There can be no doubt that a large gap exists between how Egyptians see their 30 June Revolution and how the West, and many others in the world for that matter, see it. While Egyptians see it as a mass public endeavour to restore democracy, the West sees it as a deed against democratic values.
Rendering democracy impotent
For Egyptians, some 33 million of them took to the streets on 30 June, the date the Islamist president Muhammad Mursi had been sworn in a year earlier, to demand his ouster. The unprecedented mass protests led the army to give Mursi a 48-hour ultimatum to resolve the crisis, or face a Roadmap for Egypt’s future drawn by the various sectors of the Egyptian community, to be implemented by the military. Mursi rejected the ultimatum, was ousted on 3 July, the Roadmap was announced and went into effect the following day when—according to the Constitution—the head of the Supreme Constitutional Court was sworn in as interim president. A cabinet of technocrats was appointed, the Islamist constitution forced in by Mursi in 2012 is already being amended and should go on public referendum in two months time, and parliamentary and presidential elections will follow in intervals of three months later.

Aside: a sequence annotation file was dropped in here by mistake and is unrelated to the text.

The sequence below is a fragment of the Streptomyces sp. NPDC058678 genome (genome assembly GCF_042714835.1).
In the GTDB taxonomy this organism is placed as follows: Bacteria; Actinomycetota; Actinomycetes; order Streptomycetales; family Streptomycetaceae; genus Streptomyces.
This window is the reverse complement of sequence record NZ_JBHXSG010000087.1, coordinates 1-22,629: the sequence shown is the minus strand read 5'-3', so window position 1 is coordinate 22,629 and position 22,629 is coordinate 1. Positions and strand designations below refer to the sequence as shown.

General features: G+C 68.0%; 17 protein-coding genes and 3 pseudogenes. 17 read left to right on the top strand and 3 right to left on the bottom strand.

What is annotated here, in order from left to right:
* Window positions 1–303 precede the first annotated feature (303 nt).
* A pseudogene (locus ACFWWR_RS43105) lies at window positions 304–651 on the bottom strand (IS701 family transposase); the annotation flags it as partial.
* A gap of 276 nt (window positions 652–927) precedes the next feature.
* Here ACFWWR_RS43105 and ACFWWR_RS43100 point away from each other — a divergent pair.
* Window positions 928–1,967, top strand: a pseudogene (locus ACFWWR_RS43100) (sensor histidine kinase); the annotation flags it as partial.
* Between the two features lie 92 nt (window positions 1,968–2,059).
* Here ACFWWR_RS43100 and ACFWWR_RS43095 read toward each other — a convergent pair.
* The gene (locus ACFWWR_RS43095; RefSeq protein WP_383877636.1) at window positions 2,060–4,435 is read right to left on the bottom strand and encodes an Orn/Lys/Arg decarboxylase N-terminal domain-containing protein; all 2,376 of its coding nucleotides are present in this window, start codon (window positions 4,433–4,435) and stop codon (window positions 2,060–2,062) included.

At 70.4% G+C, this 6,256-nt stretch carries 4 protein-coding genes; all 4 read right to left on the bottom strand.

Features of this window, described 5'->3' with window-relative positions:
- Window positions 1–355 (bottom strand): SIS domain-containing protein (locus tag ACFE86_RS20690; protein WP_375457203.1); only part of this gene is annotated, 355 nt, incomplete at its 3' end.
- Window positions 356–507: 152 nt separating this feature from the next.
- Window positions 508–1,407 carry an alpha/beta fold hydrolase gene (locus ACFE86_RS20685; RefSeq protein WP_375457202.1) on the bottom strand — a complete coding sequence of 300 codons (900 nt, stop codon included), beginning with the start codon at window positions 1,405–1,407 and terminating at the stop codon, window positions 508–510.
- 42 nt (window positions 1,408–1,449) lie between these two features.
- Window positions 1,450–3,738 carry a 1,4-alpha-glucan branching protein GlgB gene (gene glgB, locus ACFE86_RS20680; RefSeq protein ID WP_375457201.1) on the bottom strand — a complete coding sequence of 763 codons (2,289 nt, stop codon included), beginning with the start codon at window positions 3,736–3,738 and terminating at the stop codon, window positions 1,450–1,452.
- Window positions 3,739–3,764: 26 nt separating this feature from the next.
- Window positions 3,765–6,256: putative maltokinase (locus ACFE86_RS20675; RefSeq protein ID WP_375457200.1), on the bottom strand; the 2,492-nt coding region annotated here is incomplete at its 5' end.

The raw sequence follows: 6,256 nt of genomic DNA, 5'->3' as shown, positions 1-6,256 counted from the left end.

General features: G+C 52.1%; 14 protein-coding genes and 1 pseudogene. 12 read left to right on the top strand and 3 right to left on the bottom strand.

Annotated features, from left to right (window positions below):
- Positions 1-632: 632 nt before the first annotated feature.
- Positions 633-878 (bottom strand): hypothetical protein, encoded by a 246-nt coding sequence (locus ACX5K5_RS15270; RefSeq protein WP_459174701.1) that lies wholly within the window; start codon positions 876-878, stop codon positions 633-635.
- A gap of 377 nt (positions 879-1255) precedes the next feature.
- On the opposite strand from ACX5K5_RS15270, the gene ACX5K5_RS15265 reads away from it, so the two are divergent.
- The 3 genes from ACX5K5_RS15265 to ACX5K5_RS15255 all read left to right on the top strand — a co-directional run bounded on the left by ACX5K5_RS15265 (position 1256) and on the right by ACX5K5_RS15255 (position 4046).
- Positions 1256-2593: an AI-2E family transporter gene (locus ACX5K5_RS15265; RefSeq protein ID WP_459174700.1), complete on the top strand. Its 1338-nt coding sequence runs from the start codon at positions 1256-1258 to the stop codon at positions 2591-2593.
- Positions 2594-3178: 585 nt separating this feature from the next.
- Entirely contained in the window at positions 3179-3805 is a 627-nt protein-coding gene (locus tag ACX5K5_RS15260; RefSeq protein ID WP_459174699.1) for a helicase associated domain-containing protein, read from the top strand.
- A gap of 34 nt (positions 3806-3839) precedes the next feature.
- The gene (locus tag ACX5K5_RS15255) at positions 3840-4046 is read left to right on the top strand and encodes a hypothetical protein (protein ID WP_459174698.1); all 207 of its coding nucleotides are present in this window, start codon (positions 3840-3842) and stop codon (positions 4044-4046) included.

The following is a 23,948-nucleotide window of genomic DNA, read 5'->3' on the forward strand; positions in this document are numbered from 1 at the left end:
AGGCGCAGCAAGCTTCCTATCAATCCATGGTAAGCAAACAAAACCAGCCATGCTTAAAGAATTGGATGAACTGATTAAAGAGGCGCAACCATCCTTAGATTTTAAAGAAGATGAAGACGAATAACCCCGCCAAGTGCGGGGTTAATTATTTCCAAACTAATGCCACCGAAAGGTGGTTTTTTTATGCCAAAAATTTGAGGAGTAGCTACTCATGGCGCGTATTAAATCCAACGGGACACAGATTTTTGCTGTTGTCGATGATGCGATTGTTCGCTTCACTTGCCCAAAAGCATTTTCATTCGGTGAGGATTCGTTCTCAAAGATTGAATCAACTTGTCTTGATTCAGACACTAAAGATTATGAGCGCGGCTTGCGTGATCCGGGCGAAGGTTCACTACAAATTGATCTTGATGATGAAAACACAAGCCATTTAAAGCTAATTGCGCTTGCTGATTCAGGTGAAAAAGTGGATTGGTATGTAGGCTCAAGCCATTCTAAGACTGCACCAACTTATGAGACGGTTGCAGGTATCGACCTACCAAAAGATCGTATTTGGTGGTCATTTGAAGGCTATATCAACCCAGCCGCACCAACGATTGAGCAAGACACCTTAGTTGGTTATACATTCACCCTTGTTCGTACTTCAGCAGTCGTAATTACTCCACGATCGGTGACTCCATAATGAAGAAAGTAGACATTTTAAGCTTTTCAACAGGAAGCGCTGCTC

So Egyptians see the 30 June Revolution as the will of the people coming into force to replace a president who had ridden democracy to authority, then used a series of presidential decrees and actions to render democracy impotent; all the while implementing an Islamist agenda that served non-Egyptian, Islamist loyalties.
The free world, for its part, sees that an elected president can only be removed through another election—even though it is a well-established principle that democracy is a concept much wider than the ballot box—otherwise democracy risks being aborted by anarchy.
Illegal presidential action
So it appears that Egypt and the West are each talking a different language; not only on the practical level of the language as such, but also in terms of different culture and understanding.
It may do well to remember the 1974 Watergate scandal which was the result of the 1972 break-in at the Democratic National Committee headquarters at the Watergate complex in Washington D.C, and the Nixon administration attempted cover-up of its involvement. Facing near-certain impeachment in the House of Representatives and a strong possibility of a conviction in the Senate for the illegal deed, Nixon resigned the presidency on 9 August 1974, the only resignation of a US president to date.
Perhaps the most relevant action in this entire incident is that Congress, once investigations confirmed the illegality of the president’s actions, found it necessary to impeach him. If we apply the same reasoning to 2012 Egypt, who was to take President Mursi to account for illegal activity? Mursi had taken it upon himself to render ineffective all the legal techniques that could unleash the necessary checks and balances which ensure that an elected president does not get away with illegal action, let alone risk the entire country in the process.